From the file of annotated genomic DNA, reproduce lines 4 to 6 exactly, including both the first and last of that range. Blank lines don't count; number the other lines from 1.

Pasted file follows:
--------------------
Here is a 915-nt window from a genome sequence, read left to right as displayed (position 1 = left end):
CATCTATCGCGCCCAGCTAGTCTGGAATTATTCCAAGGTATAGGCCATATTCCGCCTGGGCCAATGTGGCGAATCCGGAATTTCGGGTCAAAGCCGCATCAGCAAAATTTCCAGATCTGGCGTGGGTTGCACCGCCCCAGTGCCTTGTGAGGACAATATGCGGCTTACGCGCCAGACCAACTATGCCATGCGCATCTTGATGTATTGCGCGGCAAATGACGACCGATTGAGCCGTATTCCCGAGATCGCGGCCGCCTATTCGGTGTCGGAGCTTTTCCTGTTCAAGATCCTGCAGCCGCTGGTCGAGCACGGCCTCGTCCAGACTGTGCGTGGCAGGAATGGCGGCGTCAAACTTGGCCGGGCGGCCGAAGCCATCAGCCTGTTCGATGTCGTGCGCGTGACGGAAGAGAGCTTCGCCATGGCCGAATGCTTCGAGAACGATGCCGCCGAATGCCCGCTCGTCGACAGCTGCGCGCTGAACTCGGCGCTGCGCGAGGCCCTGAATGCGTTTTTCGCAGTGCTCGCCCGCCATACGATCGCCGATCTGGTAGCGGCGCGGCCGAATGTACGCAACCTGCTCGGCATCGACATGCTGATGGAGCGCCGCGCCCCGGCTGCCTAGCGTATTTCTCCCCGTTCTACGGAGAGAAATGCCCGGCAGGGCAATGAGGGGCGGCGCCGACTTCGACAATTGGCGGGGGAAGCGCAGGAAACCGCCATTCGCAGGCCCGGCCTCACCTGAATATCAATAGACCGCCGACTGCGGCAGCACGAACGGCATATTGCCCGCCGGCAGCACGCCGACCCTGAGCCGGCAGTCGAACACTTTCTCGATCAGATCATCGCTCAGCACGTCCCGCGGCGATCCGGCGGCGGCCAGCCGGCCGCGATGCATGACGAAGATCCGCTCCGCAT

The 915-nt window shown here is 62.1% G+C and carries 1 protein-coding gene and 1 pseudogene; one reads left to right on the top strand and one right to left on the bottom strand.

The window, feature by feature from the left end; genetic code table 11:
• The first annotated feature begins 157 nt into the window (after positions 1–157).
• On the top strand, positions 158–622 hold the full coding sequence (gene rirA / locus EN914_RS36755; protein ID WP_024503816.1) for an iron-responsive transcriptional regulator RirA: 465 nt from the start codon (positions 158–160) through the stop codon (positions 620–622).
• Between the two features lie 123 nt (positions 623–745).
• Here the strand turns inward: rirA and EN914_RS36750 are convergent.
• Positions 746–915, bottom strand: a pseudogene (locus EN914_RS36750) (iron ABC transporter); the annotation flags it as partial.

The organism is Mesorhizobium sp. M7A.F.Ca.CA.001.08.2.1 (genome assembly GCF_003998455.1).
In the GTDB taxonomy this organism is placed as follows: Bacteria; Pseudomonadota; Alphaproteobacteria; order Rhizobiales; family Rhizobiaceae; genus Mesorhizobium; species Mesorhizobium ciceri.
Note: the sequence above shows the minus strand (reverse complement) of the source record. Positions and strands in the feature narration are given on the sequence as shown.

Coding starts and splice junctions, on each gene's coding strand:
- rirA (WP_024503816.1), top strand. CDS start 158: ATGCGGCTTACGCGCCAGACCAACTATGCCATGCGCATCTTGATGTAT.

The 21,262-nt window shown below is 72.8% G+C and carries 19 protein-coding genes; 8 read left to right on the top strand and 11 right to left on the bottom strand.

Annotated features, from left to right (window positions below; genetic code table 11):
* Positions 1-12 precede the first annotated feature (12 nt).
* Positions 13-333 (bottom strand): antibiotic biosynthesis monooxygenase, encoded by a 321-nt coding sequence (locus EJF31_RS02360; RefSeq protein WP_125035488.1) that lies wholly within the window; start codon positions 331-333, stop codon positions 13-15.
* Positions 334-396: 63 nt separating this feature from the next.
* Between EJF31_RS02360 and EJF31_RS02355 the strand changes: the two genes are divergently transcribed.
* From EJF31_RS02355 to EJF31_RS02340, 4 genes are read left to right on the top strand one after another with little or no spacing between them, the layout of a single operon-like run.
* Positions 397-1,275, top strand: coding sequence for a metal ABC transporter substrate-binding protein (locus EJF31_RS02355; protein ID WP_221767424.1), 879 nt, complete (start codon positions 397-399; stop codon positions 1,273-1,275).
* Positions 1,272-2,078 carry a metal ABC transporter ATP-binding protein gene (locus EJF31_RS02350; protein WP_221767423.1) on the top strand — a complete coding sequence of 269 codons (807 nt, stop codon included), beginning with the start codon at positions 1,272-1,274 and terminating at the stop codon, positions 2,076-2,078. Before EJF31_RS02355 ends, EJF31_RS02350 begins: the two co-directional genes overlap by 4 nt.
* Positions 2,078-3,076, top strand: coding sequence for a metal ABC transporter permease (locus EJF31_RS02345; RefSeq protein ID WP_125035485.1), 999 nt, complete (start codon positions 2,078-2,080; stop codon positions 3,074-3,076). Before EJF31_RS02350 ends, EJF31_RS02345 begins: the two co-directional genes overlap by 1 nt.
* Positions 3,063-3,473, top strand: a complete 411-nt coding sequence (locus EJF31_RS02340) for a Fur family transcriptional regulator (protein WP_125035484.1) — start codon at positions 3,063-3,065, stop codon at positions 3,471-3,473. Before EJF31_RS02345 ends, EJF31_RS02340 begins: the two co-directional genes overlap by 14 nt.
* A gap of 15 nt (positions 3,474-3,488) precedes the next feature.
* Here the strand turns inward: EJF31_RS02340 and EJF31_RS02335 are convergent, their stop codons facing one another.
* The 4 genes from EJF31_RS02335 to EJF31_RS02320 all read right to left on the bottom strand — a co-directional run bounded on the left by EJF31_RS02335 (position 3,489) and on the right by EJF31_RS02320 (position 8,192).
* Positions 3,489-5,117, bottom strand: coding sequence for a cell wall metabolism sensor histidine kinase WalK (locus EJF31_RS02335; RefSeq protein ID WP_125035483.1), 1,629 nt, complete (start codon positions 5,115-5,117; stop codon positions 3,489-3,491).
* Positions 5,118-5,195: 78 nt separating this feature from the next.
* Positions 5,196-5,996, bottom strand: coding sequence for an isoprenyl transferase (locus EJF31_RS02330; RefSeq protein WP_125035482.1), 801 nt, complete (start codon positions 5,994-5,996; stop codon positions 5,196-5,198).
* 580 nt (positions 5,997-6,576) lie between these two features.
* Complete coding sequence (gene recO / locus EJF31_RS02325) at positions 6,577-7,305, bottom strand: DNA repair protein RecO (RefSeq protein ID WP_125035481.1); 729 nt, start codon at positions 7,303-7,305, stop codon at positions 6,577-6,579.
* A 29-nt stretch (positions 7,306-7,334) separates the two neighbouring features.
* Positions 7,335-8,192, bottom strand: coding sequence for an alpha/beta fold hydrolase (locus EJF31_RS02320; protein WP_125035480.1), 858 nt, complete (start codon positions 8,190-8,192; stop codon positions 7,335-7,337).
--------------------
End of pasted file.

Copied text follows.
The window, feature by feature from the left end; genetic code table 11:
• The first annotated feature begins 157 nt into the window (after positions 1–157).
• On the top strand, positions 158–622 hold the full coding sequence (gene rirA / locus EN914_RS36755; protein ID WP_024503816.1) for an iron-responsive transcriptional regulator RirA: 465 nt from the start codon (positions 158–160) through the stop codon (positions 620–622).